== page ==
The Federal Reserve this week fulfilled a little-discussed requirement from the Credit Card Accountability, Responsibility and Disclosure Act when it displayed online the credit card agreements of more than 300 of the nation’s top issuers. But the database’s usefulness to consumers is dubious at best, observers say.

The Fed’s online “Consumer Credit Card Agreements Search” enables consumers to select an issuer and search for its credit card agreement. However, a search for a card through a specific issuer turns up long lists of card agreements comprised of dense legal language with no direct connection to a specific card product.

“If this is supposed to help consumers, candidly it falls short,” Bill Hardekopf, CEO of the credit card-comparison website LowCards.com, tells PaymentsSource. “You’d have to search through dozens of different card agreements for each issuer to find your product, and even then I’m not sure if you could be sure if that’s the latest version of the agreement.”

A search for a JPMorgan Chase & Co. Chase Bank USA card yields a list of 28 different card agreements with no apparent connection to a specific card. A Citigroup Inc. Citibank card search turns up 48 different agreements. A search for Nordstrom Inc.’s Nordstrom FSB card yields only one 18-page agreement, but key product features such as interest rate and fees are difficult to pinpoint within it.

The Fed on May 24 unveiled the search tool, in accordance with the Credit CARD Act. The law requires that each issuer post its card agreements online and provide online versions of the agreements to the Fed, which “shall establish and maintain on its publicly available Internet site a central repository of the consumer credit card agreements” it receives. The Fed will update card agreements on the site quarterly, it said in a statement issued this week.

Lawmakers clearly hoped the law and its disclosure requirements would eliminate certain card issuers’ seemingly hidden fees and traps. And while another provision of the law requires issuers to make essential terms and conditions plain on monthly statements has been deemed useful, card-comparison site experts agree the Fed’s new card-search site provides little of value to consumers.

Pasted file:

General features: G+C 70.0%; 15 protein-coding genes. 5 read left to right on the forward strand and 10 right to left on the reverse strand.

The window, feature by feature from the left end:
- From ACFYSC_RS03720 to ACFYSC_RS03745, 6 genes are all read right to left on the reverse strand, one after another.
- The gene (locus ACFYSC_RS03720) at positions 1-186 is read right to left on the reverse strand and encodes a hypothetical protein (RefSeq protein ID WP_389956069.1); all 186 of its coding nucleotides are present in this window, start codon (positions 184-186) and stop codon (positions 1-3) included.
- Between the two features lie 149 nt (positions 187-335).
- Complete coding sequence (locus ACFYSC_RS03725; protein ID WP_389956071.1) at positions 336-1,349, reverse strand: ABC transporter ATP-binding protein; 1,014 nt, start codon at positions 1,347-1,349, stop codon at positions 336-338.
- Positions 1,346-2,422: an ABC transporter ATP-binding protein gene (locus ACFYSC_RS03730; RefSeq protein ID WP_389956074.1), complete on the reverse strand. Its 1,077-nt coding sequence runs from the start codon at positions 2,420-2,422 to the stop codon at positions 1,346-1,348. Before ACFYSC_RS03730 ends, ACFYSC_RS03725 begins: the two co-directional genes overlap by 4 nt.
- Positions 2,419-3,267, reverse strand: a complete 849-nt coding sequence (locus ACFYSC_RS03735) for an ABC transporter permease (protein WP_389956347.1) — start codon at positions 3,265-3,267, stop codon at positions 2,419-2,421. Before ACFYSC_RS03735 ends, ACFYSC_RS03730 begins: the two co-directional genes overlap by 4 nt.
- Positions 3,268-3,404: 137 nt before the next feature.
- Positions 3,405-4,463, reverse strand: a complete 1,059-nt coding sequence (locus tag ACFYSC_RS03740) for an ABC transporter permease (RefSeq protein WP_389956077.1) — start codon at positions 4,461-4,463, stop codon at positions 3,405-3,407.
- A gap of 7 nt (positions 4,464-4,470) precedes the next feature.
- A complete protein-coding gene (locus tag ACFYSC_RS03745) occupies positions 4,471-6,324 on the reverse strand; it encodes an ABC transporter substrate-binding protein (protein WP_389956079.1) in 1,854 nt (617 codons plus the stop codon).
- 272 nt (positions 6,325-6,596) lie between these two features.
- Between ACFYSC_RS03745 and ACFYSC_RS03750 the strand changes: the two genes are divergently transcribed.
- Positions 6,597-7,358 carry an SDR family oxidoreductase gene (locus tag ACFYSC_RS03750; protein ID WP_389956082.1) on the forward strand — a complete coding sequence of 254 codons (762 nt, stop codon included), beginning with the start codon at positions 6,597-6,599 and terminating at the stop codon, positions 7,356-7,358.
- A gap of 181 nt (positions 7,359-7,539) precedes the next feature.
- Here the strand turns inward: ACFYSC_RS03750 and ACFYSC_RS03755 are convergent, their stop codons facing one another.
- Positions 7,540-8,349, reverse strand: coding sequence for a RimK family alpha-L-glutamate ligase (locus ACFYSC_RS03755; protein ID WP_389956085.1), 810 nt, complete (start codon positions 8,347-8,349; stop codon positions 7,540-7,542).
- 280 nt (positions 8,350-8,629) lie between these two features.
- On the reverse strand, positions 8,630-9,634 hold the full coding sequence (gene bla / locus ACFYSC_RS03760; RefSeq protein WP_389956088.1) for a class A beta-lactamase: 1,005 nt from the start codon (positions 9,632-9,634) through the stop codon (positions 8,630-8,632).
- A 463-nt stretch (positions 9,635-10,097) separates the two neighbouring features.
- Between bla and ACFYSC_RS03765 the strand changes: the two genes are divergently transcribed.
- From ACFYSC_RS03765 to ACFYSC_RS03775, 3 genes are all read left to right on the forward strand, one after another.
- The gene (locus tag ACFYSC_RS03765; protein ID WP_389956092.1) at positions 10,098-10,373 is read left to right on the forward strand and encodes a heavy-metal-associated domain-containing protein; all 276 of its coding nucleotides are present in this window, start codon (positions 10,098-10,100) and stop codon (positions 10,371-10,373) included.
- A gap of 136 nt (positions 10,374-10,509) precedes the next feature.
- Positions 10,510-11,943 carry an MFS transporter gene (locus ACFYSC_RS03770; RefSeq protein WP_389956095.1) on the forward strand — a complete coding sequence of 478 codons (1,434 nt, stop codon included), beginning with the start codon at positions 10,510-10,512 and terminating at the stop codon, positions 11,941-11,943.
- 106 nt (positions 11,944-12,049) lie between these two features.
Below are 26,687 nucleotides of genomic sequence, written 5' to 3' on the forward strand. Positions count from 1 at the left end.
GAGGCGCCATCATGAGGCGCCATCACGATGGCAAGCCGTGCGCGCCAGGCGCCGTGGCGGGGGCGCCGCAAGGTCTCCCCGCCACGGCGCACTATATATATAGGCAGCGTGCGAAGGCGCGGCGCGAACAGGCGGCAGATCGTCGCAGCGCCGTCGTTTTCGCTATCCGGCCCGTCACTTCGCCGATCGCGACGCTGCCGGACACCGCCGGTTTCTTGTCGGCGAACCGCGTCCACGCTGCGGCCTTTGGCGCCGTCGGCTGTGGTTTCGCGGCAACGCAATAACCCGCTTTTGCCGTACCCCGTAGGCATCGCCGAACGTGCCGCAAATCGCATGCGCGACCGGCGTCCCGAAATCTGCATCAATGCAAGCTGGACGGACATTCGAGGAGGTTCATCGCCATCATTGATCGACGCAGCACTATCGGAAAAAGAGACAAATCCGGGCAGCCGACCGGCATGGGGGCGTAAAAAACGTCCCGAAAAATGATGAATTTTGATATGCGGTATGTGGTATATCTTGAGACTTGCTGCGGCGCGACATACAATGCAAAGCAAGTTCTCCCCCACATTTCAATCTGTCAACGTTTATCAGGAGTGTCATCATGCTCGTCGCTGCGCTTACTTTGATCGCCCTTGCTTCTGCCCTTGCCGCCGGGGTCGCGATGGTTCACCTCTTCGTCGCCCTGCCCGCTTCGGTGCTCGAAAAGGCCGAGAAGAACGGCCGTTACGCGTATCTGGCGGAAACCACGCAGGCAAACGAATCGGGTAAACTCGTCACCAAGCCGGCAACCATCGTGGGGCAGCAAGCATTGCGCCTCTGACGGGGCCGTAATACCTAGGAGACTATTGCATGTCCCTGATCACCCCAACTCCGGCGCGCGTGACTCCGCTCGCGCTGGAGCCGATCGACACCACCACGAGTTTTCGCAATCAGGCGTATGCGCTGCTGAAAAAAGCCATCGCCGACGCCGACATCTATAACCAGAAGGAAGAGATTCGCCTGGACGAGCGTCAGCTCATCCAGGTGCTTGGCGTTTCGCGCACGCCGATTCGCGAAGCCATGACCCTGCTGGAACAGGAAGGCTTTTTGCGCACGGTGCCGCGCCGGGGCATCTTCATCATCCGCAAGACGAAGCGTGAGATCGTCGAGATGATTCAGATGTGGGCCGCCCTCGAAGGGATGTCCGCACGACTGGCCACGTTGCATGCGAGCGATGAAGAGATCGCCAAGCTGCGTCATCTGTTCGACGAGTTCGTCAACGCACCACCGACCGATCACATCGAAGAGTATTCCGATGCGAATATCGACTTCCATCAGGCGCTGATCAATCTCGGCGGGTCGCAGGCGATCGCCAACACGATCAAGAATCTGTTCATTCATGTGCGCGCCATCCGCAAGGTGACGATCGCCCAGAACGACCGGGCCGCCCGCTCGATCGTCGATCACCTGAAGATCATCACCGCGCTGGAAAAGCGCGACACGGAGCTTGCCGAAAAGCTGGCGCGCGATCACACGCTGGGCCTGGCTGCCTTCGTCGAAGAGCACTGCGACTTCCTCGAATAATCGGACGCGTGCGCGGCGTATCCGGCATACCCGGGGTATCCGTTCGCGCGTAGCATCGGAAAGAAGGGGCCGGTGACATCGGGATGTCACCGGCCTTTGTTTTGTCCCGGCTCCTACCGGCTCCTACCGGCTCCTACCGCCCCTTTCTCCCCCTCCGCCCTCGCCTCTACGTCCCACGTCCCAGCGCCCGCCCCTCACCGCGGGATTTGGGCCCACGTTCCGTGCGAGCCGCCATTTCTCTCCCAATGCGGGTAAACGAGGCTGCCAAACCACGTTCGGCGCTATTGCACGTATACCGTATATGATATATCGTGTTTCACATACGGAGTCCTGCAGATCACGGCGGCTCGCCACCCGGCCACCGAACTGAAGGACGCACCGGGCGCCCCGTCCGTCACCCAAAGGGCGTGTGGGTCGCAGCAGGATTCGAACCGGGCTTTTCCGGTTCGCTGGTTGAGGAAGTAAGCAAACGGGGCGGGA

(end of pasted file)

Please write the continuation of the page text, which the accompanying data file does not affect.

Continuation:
“I’m sure the Fed’s intention was good, but in fulfilling the letter of the law they didn’t really address the spirit of the law,” Ben Woolsey, director of consumer marketing for CreditCards.com, tells PaymentsSource. “Consumers are not helped by pages of legal documents not easily linked to a specific product.”

CreditCards.com, launched in 2005, provides neutral snapshots of the terms and conditions of up to 200 credit cards’ features, updated daily. The site, which Woolsey says attracts more than 1 million visitors each month, earns a fee when consumers are approved for a card found on its site.

LowCards.com, launched in 2008, also provides neutral snapshots of the terms and conditions of more than 1,000 U.S. credit cards, updated “several times weekly,” Hardekopf says. LowCards earns a fee when consumers are approved for cards featured on the site.

Bankrate.com also offers a credit card-comparison site with snapshots of key card features, including terms and conditions.

The nonprofit National Foundation for Credit Counseling supported many aspects of the Credit CARD Act. But while the foundation recommends that all consumers read their card agreements, the Fed’s card-search site lacks a “user-friendly” touch, a spokesperson tells PaymentsSource.

“We live in an instant society, and if there are any initial barriers to finding the information, the consumer will move on,” the spokesperson says.

The Fed did not provide a comment on its site by CardLine deadline. 

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